Put a chef and a master bourbon blender in a room together and what do you get? Gossip. Football talk. Also, it turns out, some pretty kickass bourbon. It’s a sizzling July afternoon in Louisville, Kentucky, and we’re sitting in the tidy home of Trey Zoeller, bourbon historian, polo player and the founder of Jefferson’s Bourbon, a company that peddles “ridiculously small batch” bottles of amber Kentucky pride.
Sitting next to him is Edward Lee, a busybody chef who runs the city’s beloved tasting-menu-only restaurant 610 Magnolia (as well as a busy Asian gastropub), while starring in the TV documentary series Mind of a Chef and generally being a good human being. In front of us sits a dozen bottles of booze, marked up in Zoeller’s neat script.
“Just grab one of them and start tasting,” he says, handing us cans of sparkling water to refresh our palates between pulls from glass containers the size of perfume bottles. While the scene might seem like simply an excuse to drink some insanely rare Stitzel-Weller juice, there was actually some work to be done.
Zoeller, like the hooch he sells, is a rarity in the bourbon business. Unlike most commercial operations — which typically follow a long-secret family recipe and distill, age, blend and bottle using various names like “single-barrel” and “small batch” — Jefferson’s stays out of the distilling game completely. Instead, Zoeller buys bourbon and rye from all over Kentucky and matches up disparate flavors and ages (sometimes four or five different producers at a time) for his exclusive bottles. The “ridiculous small batch” hints at the age and quality of the products he uses, which Zoeller can only say is old and many times older: “The contracts with suppliers dictate what I can and can’t say, and it’s usually not that much.”
While the secrecy makes it tough for a journalist trying to wrap his head around Zoeller’s hustle, it’s been good for business. For his Chef’s Collaboration, he’s teamed up with Lee to calibrate a blend that would pair precisely with the food coming out of Lee’s kitchen — a mix of high-flying French and umami-kissed bar grub. It’s not easy, which is why the two had been conducting these tasting sessions semi-regularly.
“It’s not really a science,” says Lee, who makes several specific comments about “spice” and “wood” over the course of the afternoon, but mostly nods with approval, or doesn’t respond if something is not working. “We kind of just keep blending it,” Lee says. “It’s a fun kind of anxiety, but it’s definitely an anxiety because you sit there and you do what do we do and it all comes down to percentages. It’s weird, when you think about how the five percent, up or down, of a certain rye whiskey will have a huge effect on the bourbon.”
As Zoeller describes it, when he started the company back in 1997, there were warehouses of great aged bourbon just “evaporating off into nothing.” So he started buying it up and bottling it. First, barrel by barrel — which he would throw in stainless steel tanks to suppress the aging. He bought the last 400 barrels from the legendary Stitzel-Weller distillery, famous for its Pappy Van Winkle. It would become the Jefferson Presidential Reserve 17 and 18 releases. But, he then started blending things together. Why? The right combination could taste simply magical.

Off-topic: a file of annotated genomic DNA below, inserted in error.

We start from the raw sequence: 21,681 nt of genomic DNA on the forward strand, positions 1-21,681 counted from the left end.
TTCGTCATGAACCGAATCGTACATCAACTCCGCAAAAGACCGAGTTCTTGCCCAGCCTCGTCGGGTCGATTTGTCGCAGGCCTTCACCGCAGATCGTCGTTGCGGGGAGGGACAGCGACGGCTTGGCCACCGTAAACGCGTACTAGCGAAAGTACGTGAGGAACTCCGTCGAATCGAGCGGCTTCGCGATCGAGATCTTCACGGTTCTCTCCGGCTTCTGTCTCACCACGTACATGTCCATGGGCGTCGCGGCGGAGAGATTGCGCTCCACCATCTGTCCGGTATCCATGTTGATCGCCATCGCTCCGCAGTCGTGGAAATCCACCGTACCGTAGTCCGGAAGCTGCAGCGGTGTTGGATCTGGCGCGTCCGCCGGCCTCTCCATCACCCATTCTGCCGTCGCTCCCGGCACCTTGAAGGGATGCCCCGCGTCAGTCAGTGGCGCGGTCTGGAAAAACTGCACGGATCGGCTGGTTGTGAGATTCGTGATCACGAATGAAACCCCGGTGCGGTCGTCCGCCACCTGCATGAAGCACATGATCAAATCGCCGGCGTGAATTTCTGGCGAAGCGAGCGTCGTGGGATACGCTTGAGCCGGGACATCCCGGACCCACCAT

The bourbon industry was nothing new to Trey. His father, Chet, spent over a decade poring over historical documents and interviewing distillers to write his well-respected book, Bourbon in Kentucky: A History of Distilleries in Kentucky — and is thought to own the world’s most-extensive collection of antique bourbon in the world. During the visit, Trey pulls out a sealed pint from the 1940s, nearly half of it evaporated through the bottle. He says his dad has many, many more.
According to Zoeller, Jefferson’s will offer 96,000 cases for public consumption in 2014. Accounting for less than five percent of that is the Chef’s Collaboration with Edward Lee. When reached by phone earlier this week, Zoeller spilled some details about the latest release, which is scheduled to hit stores around Nov. 15. The 5,000 case limited release will feature two bourbons (70 percent) and one rye (30 percent) and will have noticeably more heat on the front end. As for your chances of scoring a bottle? Good luck! In Kentucky, the release sold out in days. And, in other parts of the United States, where allocations were limited to a couple of bottles for each store, it was even more difficult to find.
“You can drink Knob Creek and any other brand with food and it will be fine,” says Lee with a sigh. “But this was much more focused on the pairing.” As for Zoeller, who long has said his favorite cocktail is bourbon with a little bit of ice added, he’ll even mix it in an Old Fashioned or Sazerac. “For me, that is saying a lot.”
Here’s a clip with Edward Lee talking about the art of bourbon making on the new season of Mind of a Chef: